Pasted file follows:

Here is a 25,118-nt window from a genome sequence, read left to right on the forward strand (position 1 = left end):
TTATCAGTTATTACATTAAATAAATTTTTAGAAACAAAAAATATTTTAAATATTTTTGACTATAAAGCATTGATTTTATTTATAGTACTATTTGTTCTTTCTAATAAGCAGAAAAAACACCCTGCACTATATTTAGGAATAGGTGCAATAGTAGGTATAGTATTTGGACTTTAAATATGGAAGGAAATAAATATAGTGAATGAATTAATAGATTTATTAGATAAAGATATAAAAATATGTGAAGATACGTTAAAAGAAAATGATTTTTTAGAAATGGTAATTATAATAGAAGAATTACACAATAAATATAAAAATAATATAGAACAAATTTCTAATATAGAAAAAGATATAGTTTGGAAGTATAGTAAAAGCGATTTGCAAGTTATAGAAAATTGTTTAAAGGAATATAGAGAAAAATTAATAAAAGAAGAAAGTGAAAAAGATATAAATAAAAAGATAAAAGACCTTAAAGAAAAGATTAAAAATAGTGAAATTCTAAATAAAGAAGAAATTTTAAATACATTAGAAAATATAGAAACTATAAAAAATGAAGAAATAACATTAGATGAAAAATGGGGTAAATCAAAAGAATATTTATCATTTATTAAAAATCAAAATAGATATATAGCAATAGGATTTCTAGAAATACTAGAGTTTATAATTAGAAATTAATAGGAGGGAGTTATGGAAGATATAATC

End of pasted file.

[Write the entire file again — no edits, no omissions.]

Here is a 25,118-nt window from a genome sequence, read left to right on the forward strand (position 1 = left end):
TTATCAGTTATTACATTAAATAAATTTTTAGAAACAAAAAATATTTTAAATATTTTTGACTATAAAGCATTGATTTTATTTATAGTACTATTTGTTCTTTCTAATAAGCAGAAAAAACACCCTGCACTATATTTAGGAATAGGTGCAATAGTAGGTATAGTATTTGGACTTTAAATATGGAAGGAAATAAATATAGTGAATGAATTAATAGATTTATTAGATAAAGATATAAAAATATGTGAAGATACGTTAAAAGAAAATGATTTTTTAGAAATGGTAATTATAATAGAAGAATTACACAATAAATATAAAAATAATATAGAACAAATTTCTAATATAGAAAAAGATATAGTTTGGAAGTATAGTAAAAGCGATTTGCAAGTTATAGAAAATTGTTTAAAGGAATATAGAGAAAAATTAATAAAAGAAGAAAGTGAAAAAGATATAAATAAAAAGATAAAAGACCTTAAAGAAAAGATTAAAAATAGTGAAATTCTAAATAAAGAAGAAATTTTAAATACATTAGAAAATATAGAAACTATAAAAAATGAAGAAATAACATTAGATGAAAAATGGGGTAAATCAAAAGAATATTTATCATTTATTAAAAATCAAAATAGATATATAGCAATAGGATTTCTAGAAATACTAGAGTTTATAATTAGAAATTAATAGGAGGGAGTTATGGAAGATATAATC